Formula Onesays it is ending the practice of using "grid girls" and "podium girls" at races.
The announcement comes as little surprise considering Formula 1 execs have previously been vocal about changes being introduced to the sport, which included reviewing the use of grid girls.
The new Formula 1 World Championship season gets underway in March, with the controversial "grid girls" set to be left on the sidelines.
"We don't believe the practice is appropriate or relevant to Formula One and its fans, old and new, across the world", he added.
The role, which dates back to the 1960s and nearly exclusively employs women, traditionally involves the carrying of standards (or banners) showing the drivers' race numbers to their respective grid positions. Women also stand along the victor on the podium after the race.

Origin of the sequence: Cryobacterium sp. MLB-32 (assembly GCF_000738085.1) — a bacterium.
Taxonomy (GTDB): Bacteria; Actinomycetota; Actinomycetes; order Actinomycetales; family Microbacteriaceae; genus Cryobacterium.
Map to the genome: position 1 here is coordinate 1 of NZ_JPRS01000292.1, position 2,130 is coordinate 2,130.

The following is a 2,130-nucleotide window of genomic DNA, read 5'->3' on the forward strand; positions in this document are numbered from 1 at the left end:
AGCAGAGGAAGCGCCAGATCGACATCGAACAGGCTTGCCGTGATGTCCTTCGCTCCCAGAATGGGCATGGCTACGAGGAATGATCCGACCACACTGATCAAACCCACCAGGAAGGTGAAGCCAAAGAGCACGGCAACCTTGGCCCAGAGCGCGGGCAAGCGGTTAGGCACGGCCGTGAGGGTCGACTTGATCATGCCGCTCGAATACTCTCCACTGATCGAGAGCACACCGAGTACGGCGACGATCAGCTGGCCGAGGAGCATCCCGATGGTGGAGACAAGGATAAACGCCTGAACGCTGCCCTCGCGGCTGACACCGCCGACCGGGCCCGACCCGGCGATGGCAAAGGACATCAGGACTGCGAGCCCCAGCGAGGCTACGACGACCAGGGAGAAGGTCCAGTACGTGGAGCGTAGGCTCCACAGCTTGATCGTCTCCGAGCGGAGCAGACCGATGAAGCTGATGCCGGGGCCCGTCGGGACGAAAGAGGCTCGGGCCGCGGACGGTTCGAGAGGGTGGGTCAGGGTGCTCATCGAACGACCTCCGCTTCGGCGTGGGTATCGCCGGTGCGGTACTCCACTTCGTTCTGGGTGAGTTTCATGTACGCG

This decision arrived after Liberty Media began a reinvestigation of the value added by grid girls to the sport with BBC reporting that the decision has been stewing since at least mid-December.
The organisers of some of darts' biggest tournaments, the Professional Darts Corporation, also recently made a decision to stop using walk-on girls.
F1's decision was applauded by the Women's Sport Trust - a charity raising the visibility and increasing the impact of women's sport.
The changes also apply to other motorsports series - such as F2 - that take place on GP weekends.
No one is saying women should be stripped of the right to choose what they do for a living, but it's about the bigger picture of what the grid girls represent and the message it sends. Those defending the role of grid girl argue among other things that taking the job is a matter of choice.
Mercedes AMG Petronas driver Lewis Hamilton poses with grid girls in Sochi in October 2015.
Grid girls, although long a sight at the track, have been controversial.